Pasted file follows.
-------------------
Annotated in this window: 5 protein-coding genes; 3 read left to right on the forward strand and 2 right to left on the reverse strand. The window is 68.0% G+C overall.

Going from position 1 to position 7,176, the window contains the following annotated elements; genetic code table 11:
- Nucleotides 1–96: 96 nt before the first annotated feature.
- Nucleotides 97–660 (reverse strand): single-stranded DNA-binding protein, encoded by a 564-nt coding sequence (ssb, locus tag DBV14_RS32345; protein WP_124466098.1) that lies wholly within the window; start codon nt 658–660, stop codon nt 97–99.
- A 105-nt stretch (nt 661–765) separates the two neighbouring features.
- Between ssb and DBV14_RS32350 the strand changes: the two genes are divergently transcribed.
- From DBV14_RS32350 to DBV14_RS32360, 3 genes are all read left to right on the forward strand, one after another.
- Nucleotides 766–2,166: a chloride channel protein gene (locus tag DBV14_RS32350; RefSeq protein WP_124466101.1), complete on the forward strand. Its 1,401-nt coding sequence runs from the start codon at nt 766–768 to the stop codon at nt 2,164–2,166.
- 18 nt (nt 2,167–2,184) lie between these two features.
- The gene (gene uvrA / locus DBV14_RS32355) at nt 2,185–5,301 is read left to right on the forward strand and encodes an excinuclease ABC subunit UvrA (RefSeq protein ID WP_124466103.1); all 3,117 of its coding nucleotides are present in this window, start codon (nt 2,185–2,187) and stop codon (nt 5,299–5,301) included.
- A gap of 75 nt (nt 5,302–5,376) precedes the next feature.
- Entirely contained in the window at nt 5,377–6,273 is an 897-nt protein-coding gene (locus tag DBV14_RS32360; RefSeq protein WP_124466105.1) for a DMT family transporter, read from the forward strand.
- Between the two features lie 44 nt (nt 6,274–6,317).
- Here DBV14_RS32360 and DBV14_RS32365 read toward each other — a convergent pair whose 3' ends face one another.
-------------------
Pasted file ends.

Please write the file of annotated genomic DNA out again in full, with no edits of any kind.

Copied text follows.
Annotated in this window: 5 protein-coding genes; 3 read left to right on the forward strand and 2 right to left on the reverse strand. The window is 68.0% G+C overall.

Going from position 1 to position 7,176, the window contains the following annotated elements; genetic code table 11:
- Nucleotides 1–96: 96 nt before the first annotated feature.
- Nucleotides 97–660 (reverse strand): single-stranded DNA-binding protein, encoded by a 564-nt coding sequence (ssb, locus tag DBV14_RS32345; protein WP_124466098.1) that lies wholly within the window; start codon nt 658–660, stop codon nt 97–99.
- A 105-nt stretch (nt 661–765) separates the two neighbouring features.
- Between ssb and DBV14_RS32350 the strand changes: the two genes are divergently transcribed.
- From DBV14_RS32350 to DBV14_RS32360, 3 genes are all read left to right on the forward strand, one after another.
- Nucleotides 766–2,166: a chloride channel protein gene (locus tag DBV14_RS32350; RefSeq protein WP_124466101.1), complete on the forward strand. Its 1,401-nt coding sequence runs from the start codon at nt 766–768 to the stop codon at nt 2,164–2,166.
- 18 nt (nt 2,167–2,184) lie between these two features.
- The gene (gene uvrA / locus DBV14_RS32355) at nt 2,185–5,301 is read left to right on the forward strand and encodes an excinuclease ABC subunit UvrA (RefSeq protein ID WP_124466103.1); all 3,117 of its coding nucleotides are present in this window, start codon (nt 2,185–2,187) and stop codon (nt 5,299–5,301) included.
- A gap of 75 nt (nt 5,302–5,376) precedes the next feature.
- Entirely contained in the window at nt 5,377–6,273 is an 897-nt protein-coding gene (locus tag DBV14_RS32360; RefSeq protein WP_124466105.1) for a DMT family transporter, read from the forward strand.
- Between the two features lie 44 nt (nt 6,274–6,317).
- Here DBV14_RS32360 and DBV14_RS32365 read toward each other — a convergent pair whose 3' ends face one another.